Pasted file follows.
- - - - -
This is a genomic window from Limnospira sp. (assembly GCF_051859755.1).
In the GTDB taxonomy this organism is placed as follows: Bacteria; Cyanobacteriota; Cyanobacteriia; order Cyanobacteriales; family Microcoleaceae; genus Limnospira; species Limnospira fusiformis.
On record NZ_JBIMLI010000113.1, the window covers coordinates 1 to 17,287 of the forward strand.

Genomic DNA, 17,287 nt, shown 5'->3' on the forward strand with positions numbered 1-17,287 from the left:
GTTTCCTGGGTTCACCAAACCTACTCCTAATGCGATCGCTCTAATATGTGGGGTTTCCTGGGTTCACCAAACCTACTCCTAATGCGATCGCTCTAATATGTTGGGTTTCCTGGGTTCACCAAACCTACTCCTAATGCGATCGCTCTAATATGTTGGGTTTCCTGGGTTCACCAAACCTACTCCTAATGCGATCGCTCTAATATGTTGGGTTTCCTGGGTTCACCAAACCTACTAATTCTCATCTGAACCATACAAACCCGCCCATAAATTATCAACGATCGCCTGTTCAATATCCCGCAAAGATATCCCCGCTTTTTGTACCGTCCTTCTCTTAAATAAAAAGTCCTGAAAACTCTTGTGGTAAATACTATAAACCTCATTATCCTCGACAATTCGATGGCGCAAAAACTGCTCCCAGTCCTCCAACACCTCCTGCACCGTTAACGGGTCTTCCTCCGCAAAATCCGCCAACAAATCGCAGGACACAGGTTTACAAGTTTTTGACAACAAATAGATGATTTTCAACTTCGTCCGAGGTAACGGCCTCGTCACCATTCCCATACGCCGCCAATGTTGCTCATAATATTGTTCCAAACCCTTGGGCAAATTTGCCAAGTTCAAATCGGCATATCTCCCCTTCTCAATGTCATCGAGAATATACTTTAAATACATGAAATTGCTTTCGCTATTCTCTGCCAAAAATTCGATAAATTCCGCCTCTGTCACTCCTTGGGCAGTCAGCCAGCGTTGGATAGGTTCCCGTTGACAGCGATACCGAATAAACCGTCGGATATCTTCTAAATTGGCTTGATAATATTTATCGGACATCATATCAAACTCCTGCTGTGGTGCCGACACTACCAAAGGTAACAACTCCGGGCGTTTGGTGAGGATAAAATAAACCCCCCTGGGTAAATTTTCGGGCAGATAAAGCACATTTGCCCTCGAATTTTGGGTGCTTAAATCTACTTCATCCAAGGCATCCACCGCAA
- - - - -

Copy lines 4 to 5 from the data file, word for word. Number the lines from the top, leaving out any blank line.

Genomic DNA, 17,287 nt, shown 5'->3' on the forward strand with positions numbered 1-17,287 from the left:
GTTTCCTGGGTTCACCAAACCTACTCCTAATGCGATCGCTCTAATATGTGGGGTTTCCTGGGTTCACCAAACCTACTCCTAATGCGATCGCTCTAATATGTTGGGTTTCCTGGGTTCACCAAACCTACTCCTAATGCGATCGCTCTAATATGTTGGGTTTCCTGGGTTCACCAAACCTACTCCTAATGCGATCGCTCTAATATGTTGGGTTTCCTGGGTTCACCAAACCTACTAATTCTCATCTGAACCATACAAACCCGCCCATAAATTATCAACGATCGCCTGTTCAATATCCCGCAAAGATATCCCCGCTTTTTGTACCGTCCTTCTCTTAAATAAAAAGTCCTGAAAACTCTTGTGGTAAATACTATAAACCTCATTATCCTCGACAATTCGATGGCGCAAAAACTGCTCCCAGTCCTCCAACACCTCCTGCACCGTTAACGGGTCTTCCTCCGCAAAATCCGCCAACAAATCGCAGGACACAGGTTTACAAGTTTTTGACAACAAATAGATGATTTTCAACTTCGTCCGAGGTAACGGCCTCGTCACCATTCCCATACGCCGCCAATGTTGCTCATAATATTGTTCCAAACCCTTGGGCAAATTTGCCAAGTTCAAATCGGCATATCTCCCCTTCTCAATGTCATCGAGAATATACTTTAAATACATGAAATTGCTTTCGCTATTCTCTGCCAAAAATTCGATAAATTCCGCCTCTGTCACTCCTTGGGCAGTCAGCCAGCGTTGGATAGGTTCCCGTTGACAGCGATACCGAATAAACCGTCGGATATCTTCTAAATTGGCTTGATAATATTTATCGGACATCATATCAAACTCCTGCTGTGGTGCCGACACTACCAAAGGTAACAACTCCGGGCGTTTGGTGAGGATAAAATAAACCCCCCTGGGTAAATTTTCGGGCAGATAAAGCACATTTGCCCTCGAATTTTGGGTGCTTAAATCTACTTCATCCAAGGCATCCACCGCAA